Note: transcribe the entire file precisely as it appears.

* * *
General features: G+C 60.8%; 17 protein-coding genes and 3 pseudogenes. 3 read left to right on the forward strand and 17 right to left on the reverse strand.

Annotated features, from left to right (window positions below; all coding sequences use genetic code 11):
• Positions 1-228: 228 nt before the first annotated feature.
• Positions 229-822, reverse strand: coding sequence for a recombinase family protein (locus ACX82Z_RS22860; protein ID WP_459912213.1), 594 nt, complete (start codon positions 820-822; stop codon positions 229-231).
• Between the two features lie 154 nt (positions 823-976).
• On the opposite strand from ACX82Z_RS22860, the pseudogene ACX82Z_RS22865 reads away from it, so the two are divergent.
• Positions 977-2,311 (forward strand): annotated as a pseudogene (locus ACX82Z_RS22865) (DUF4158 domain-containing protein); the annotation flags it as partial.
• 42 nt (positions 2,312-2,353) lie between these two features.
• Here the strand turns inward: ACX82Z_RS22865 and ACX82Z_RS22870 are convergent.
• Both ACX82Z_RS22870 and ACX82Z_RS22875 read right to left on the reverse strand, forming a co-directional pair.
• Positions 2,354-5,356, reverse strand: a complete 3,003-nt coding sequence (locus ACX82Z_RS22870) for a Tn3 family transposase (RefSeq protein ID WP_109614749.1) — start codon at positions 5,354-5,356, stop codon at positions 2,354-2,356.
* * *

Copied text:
General features: G+C 60.8%; 17 protein-coding genes and 3 pseudogenes. 3 read left to right on the forward strand and 17 right to left on the reverse strand.

Annotated features, from left to right (window positions below; all coding sequences use genetic code 11):
• Positions 1-228: 228 nt before the first annotated feature.
• Positions 229-822, reverse strand: coding sequence for a recombinase family protein (locus ACX82Z_RS22860; protein ID WP_459912213.1), 594 nt, complete (start codon positions 820-822; stop codon positions 229-231).
• Between the two features lie 154 nt (positions 823-976).
• On the opposite strand from ACX82Z_RS22860, the pseudogene ACX82Z_RS22865 reads away from it, so the two are divergent.
• Positions 977-2,311 (forward strand): annotated as a pseudogene (locus ACX82Z_RS22865) (DUF4158 domain-containing protein); the annotation flags it as partial.
• 42 nt (positions 2,312-2,353) lie between these two features.
• Here the strand turns inward: ACX82Z_RS22865 and ACX82Z_RS22870 are convergent.
• Both ACX82Z_RS22870 and ACX82Z_RS22875 read right to left on the reverse strand, forming a co-directional pair.
• Positions 2,354-5,356, reverse strand: a complete 3,003-nt coding sequence (locus ACX82Z_RS22870) for a Tn3 family transposase (RefSeq protein ID WP_109614749.1) — start codon at positions 5,354-5,356, stop codon at positions 2,354-2,356.